‘I’m a Dermatologist, and This Is the Only Type of Razor I Use To Shave My Body’

Photo: Stocksy / paff
It's not that anyone needs to shave their body, but if you do use a razor, it's with the desire for smooth (and unscathed) skin. According to board-certified dermatologist Mona Gohara, MD, the best type of razor isn't something overly fancy. You don't need much investment for a close and clean shave.

In an episode of Dear Derm, Dr. Gohara mentions that as a "very hairy person" she shaves every day, even though she doesn't have to. Nonetheless, she takes a less is more approach when choosing a razor.

"Number one, don't use a razor that has a lot of blades on it," says Dr. Gohara. "Just one or two blades because that minimizes irritation. And number two, always remember when you do shave to actually use shaving cream."

Experts In This Article
  • Mona Gohara, MD, board-certified dermatologist and associate clinical professor at Yale University
  • Nava Greenfield, MD, board-certified dermatologist at Schweiger Dermatology Group in New York

Now, I've have enough scaly dry shaves to know how necessary it is to prevent strawberry legs. But if you're someone who picks razors of the three-to-five blades variety (and honestly, that's largely what's offered), it's wild to think we could've kept it simple the entire time. In fact, when I checked in with Nava Greenfield, MD, of Schweiger Dermatology Group in New York City, she generally agreed with Dr. Gohara's advice that the best type of razor isn't necessarily one with a trillion blades.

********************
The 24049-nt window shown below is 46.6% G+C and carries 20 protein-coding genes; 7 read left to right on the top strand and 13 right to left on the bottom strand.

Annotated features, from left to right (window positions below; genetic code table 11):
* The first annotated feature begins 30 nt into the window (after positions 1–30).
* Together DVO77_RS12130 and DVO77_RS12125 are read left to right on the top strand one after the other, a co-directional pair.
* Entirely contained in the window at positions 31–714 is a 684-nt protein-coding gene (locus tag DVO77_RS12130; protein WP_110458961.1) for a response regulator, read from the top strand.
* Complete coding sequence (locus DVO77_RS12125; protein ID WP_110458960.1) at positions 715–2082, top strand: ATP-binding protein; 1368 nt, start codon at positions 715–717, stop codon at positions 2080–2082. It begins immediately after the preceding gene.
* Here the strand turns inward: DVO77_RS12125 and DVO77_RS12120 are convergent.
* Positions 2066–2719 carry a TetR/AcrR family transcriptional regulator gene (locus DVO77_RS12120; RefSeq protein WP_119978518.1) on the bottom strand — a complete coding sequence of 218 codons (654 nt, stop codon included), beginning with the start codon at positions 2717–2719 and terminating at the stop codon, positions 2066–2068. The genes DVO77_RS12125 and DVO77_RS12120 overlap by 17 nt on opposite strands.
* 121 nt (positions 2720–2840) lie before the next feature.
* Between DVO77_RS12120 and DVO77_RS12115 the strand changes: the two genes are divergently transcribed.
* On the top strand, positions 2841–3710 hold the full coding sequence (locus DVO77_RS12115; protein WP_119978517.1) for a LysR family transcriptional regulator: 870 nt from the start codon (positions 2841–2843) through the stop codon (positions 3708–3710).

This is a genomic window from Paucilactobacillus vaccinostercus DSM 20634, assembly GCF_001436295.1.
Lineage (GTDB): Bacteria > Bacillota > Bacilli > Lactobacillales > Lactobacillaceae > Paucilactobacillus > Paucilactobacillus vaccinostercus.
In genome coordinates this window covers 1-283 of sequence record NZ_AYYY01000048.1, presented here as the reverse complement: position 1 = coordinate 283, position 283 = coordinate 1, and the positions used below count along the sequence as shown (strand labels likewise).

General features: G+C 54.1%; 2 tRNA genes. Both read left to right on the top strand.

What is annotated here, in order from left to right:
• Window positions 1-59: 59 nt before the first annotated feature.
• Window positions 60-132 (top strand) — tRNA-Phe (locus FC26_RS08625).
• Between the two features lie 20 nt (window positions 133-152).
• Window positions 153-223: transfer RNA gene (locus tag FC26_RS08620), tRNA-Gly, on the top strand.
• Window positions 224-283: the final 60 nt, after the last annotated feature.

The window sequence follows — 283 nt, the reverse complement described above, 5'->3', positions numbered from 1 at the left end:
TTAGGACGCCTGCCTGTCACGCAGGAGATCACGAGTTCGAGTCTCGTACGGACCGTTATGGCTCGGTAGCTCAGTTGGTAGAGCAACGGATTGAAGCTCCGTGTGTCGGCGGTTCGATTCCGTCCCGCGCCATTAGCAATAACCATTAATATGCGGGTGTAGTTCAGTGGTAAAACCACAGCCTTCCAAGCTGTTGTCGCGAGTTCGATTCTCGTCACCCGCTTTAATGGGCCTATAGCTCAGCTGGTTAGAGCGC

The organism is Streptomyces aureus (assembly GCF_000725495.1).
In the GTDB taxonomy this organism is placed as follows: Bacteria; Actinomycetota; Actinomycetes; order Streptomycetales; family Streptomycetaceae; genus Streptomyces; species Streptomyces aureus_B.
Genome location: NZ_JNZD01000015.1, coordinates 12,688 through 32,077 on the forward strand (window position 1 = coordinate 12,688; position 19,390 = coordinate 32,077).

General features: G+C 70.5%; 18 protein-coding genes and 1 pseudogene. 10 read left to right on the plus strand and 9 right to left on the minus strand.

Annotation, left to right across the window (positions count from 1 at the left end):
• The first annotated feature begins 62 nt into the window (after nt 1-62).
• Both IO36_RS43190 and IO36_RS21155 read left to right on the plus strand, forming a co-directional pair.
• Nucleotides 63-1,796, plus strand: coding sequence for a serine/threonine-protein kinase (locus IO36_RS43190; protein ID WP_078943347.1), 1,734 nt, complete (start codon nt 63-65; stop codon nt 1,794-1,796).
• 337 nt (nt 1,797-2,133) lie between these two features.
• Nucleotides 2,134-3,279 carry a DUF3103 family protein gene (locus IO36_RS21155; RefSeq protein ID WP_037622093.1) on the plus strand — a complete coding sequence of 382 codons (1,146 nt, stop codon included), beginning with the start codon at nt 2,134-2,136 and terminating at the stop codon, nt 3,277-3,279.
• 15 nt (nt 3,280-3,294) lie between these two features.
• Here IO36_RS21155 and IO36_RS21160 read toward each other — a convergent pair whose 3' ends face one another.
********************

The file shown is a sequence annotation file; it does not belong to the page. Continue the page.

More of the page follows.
"This depends on your skin," says Dr. Greenfield. "Some skin types would do best with a single blade razor, if you are prone to ingrown hairs."

What's most important, says Dr. Greenfield, is that you're not using the same dirty blade time and time again. If you don't, you can get a bacterial infection called folliculitis (aka what looks like a pimple with hair) where bacteria causes inflammation around your hair follicles. Likewise, if your skin is prone to ingrown hairs, you can also develop bumps if the razor cuts too close to the skin. Basically, the hair won't properly grow out, causing those painful ingrown hairs that can be hard to treat.

"Change the blade after every shave, make sure the blade is clean before you use it, and don't shave over cuts or sores on your skin which can can delay the healing process and even may leave some scars," says Dr. Greenfield.

Totally fair. This means you might want to stick to multi-blade packs or cartridges so you don't reuse the same blade a trillion times. You could stock up on a 100 pack of Taconic Shave Twin Blade Razor Cartridges with Lubricating Strips ($28) if you want to go with refills. And FWIW, Gilette Daisy Women's Disposable Razors ($13) were always an old mainstay of mine. And as far as shaving cream goes, Dr. Gohara recommends Dr. Carver's Shave Butter, a super smooth, pleasant smelling salve that's only a cool $7.

Ultimately, we respect if you continue to go with the blade count that works best for you (or if you let your leg hair grow long and luscious). But if ingrown hairs are getting you down, it might be time to streamline to your classic twin set.

Want to learn more about getting the silkiest skin all over? Check out Dr. Gohara's shower routine:

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